History, Tanzania Since Nyerere
voter intimidation, Ali Hassan Mwinyi, Benjamin Mkapa, Mkapa, coup attempt
In November 1985 Nyerere retired and was succeeded in the presidency by Ali Hassan Mwinyi; however, Nyerere retained the chairmanship of the CCM until August 1990. Opposition parties were legalized in 1992. The first multiparty elections were held in October 1995, but logistical problems caused the electoral commission to schedule a new round of elections for November. Opposition parties accused the ruling CCM of fraud and withdrew from the second elections, claiming irregularities in the voting procedures. Benjamin Mkapa, a member of the CCM, was elected president, and the CCM won the majority of the seats in the National Assembly. Multiparty elections were also held in Zanzibar in October 1995, and President Salmin Amour, a member of the CCM, was reelected. Opposition parties contested the results, however.
In the early 1990s violence in the countries bordering Tanzania led to an influx of refugees. In 1993 refugees from Burundi crossed the border into Tanzania, fleeing the violence that followed a coup attempt against the Burundian government. In Rwanda violence erupted between the Hutu and the Tutsi in 1994, causing hundreds of thousands of refugees to flee into Tanzania. A resurgence of violence in Burundi in 1995 sent thousands more Burundian refugees into Tanzania. Tanzania closed its border with Burundi in March. At that time about 60,000 refugees from Burundi and over 700,000 Rwandan refugees were within Tanzanian borders. Representatives of Burundi, Rwanda, Tanzania, Uganda, and Zaire (now the Democratic Republic of the Congo or DRC) met in November 1995 and agreed on a plan for the repatriation of refugees, but many refugees refused to return to their countries.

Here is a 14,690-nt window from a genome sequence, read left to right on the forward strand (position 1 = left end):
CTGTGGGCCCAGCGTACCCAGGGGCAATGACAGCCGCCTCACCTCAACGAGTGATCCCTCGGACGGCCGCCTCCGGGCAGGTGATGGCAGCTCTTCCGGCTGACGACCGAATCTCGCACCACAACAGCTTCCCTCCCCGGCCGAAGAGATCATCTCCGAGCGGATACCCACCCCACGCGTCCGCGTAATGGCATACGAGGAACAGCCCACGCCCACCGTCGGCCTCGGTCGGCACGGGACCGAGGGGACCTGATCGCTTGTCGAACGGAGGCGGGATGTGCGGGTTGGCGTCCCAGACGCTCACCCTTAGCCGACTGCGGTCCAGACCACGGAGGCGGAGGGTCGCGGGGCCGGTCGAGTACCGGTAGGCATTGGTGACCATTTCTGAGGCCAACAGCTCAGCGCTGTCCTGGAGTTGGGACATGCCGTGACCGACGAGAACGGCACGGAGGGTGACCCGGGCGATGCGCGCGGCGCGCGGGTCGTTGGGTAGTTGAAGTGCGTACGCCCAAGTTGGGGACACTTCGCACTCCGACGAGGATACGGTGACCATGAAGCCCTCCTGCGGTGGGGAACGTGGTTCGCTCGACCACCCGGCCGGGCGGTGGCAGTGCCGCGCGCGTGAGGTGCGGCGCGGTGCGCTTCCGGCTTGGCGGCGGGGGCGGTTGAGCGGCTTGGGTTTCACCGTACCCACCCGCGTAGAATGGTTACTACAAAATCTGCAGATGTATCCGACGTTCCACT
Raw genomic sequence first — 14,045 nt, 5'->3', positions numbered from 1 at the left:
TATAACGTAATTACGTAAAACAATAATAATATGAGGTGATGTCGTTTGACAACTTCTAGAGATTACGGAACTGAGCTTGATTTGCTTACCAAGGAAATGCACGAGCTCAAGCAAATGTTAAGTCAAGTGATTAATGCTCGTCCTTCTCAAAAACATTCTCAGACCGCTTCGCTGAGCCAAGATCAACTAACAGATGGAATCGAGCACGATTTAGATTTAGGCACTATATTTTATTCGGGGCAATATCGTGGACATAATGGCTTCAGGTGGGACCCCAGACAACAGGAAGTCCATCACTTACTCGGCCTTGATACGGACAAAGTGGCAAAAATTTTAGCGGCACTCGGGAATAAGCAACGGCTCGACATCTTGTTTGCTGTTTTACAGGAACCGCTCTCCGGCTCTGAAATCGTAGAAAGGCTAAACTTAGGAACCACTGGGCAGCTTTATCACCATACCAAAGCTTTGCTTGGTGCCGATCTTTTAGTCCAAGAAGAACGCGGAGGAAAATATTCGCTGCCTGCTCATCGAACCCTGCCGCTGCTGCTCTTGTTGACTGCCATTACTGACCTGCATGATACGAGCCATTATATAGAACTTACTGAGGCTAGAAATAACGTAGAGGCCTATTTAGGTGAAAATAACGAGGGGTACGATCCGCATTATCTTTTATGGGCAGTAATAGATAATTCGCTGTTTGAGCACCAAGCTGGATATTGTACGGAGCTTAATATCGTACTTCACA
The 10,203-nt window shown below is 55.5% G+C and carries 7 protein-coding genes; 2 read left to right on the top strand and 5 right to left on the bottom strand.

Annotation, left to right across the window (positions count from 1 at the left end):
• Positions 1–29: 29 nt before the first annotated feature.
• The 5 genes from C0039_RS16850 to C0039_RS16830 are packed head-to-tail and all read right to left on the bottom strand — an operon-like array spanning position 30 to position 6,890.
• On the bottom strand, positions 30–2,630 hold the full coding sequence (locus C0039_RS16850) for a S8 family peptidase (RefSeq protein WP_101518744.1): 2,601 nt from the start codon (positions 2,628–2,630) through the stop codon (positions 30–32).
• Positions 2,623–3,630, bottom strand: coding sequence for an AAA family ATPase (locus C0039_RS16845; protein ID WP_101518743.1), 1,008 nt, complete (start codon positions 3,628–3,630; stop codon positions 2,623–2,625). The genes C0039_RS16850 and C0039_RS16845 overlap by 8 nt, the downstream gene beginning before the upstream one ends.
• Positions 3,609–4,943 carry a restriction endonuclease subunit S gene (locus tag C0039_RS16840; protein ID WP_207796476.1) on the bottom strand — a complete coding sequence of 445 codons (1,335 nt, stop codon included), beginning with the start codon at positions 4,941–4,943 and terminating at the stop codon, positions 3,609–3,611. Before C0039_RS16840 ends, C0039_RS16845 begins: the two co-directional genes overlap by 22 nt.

In 1995 the United Nations (UN) Security Council established an international war crimes tribunal to try individuals accused of participating in the genocide in Rwanda. The city of Arusha in Tanzania was selected as the site for the tribunal. Trials began in May 1996.
In late 2000 Mkapa was reelected, and the CCM swept legislative elections in both Tanzania as a whole and in Zanzibar. International observers noted serious irregularities in the Zanzibar polling, and opposition parties charged the CCM with voter intimidation.
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